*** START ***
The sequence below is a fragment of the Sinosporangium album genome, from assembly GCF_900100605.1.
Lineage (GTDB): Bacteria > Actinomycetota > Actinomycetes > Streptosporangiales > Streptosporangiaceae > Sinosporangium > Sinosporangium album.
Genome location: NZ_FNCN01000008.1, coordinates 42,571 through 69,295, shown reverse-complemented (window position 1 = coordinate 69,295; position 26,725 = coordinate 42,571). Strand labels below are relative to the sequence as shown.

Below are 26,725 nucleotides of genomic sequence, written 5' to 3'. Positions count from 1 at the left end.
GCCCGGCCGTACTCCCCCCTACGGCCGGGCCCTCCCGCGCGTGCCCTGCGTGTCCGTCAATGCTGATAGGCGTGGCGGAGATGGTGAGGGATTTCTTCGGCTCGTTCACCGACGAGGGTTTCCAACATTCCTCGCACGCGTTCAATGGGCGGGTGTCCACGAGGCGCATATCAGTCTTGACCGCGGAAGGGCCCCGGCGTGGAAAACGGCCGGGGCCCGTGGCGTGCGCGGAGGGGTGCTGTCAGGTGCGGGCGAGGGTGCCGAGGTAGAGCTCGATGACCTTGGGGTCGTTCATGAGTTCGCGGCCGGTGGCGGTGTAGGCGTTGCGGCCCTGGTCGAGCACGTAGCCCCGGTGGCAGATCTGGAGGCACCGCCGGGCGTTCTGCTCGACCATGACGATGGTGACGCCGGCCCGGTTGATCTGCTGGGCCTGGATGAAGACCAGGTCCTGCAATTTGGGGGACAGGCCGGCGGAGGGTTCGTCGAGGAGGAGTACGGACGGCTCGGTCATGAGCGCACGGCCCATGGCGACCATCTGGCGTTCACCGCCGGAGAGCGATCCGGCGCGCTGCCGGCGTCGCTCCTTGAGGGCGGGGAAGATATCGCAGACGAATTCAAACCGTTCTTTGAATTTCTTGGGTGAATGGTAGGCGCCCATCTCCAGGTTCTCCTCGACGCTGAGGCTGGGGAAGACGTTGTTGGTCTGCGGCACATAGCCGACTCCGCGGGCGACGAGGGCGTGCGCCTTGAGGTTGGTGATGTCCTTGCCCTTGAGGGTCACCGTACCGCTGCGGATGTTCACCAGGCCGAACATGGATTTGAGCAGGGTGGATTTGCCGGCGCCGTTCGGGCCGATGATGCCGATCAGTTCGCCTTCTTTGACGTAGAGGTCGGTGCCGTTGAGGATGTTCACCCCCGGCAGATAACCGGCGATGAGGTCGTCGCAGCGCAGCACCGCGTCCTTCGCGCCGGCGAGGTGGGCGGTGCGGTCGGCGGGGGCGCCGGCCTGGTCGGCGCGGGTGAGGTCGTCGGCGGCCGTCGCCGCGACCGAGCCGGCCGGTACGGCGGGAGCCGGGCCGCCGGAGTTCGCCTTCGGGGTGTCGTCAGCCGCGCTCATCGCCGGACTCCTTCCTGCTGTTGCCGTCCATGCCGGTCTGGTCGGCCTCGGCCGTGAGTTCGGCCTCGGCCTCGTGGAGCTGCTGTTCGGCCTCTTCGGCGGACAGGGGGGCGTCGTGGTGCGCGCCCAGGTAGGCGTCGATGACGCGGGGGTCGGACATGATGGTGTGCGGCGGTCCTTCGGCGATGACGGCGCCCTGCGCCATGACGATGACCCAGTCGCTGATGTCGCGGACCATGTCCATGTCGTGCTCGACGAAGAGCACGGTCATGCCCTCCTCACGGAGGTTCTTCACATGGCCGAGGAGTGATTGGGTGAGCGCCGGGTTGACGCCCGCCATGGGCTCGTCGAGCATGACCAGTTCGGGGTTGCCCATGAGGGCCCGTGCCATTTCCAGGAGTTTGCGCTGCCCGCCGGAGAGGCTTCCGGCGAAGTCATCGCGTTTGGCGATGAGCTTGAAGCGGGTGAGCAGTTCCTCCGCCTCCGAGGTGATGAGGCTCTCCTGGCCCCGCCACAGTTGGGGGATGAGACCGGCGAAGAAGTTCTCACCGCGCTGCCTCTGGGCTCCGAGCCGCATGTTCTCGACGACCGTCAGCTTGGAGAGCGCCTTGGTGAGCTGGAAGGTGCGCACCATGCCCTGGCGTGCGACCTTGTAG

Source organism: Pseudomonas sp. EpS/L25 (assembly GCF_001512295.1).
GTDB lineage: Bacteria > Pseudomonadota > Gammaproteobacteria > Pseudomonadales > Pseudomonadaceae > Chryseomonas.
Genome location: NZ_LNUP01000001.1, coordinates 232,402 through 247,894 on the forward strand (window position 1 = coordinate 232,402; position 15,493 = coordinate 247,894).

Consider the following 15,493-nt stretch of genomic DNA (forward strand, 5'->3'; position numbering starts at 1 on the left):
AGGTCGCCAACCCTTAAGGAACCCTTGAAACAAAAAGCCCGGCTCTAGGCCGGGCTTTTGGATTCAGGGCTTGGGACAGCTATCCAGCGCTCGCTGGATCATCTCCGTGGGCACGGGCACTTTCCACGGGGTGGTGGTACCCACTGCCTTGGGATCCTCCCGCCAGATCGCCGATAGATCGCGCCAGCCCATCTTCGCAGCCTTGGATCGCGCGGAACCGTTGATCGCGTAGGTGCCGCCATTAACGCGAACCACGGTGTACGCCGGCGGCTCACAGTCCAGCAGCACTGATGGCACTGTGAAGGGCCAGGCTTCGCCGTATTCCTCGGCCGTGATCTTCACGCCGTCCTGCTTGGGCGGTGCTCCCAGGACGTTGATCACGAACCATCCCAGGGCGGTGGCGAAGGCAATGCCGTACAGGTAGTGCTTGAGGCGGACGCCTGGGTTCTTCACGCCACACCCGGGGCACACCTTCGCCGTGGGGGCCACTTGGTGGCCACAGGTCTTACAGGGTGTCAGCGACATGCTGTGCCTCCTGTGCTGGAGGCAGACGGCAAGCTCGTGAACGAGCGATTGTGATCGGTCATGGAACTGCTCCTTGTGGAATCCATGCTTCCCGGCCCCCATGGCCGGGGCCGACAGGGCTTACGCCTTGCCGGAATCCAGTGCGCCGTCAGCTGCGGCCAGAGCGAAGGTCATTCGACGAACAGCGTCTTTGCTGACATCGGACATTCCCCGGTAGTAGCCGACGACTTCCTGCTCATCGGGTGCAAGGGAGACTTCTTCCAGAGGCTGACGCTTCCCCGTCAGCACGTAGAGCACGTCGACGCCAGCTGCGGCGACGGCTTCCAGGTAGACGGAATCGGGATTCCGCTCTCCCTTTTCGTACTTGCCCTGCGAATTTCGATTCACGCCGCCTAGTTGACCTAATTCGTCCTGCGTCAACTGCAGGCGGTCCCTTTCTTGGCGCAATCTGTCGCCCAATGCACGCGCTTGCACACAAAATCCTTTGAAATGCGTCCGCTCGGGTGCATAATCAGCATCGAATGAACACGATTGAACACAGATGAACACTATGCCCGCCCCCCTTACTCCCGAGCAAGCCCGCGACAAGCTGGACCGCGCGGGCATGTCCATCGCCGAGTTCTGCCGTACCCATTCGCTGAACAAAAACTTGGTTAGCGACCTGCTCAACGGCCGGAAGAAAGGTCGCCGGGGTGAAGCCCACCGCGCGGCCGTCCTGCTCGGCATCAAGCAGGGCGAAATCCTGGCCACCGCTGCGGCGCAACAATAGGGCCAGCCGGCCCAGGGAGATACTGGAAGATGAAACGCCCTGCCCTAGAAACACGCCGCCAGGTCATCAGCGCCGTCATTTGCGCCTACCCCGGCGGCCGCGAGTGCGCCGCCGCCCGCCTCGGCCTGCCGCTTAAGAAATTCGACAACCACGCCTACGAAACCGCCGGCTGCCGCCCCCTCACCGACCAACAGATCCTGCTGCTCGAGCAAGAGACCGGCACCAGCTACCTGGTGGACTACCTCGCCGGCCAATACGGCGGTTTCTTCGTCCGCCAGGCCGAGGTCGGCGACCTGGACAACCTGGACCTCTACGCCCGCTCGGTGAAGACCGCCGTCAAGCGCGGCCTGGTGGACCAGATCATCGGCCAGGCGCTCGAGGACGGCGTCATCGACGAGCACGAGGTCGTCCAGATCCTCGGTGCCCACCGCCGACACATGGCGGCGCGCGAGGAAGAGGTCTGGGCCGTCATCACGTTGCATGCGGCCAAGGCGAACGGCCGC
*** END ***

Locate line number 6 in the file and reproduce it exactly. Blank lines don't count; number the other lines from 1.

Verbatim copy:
Source organism: Pseudomonas sp. EpS/L25 (assembly GCF_001512295.1).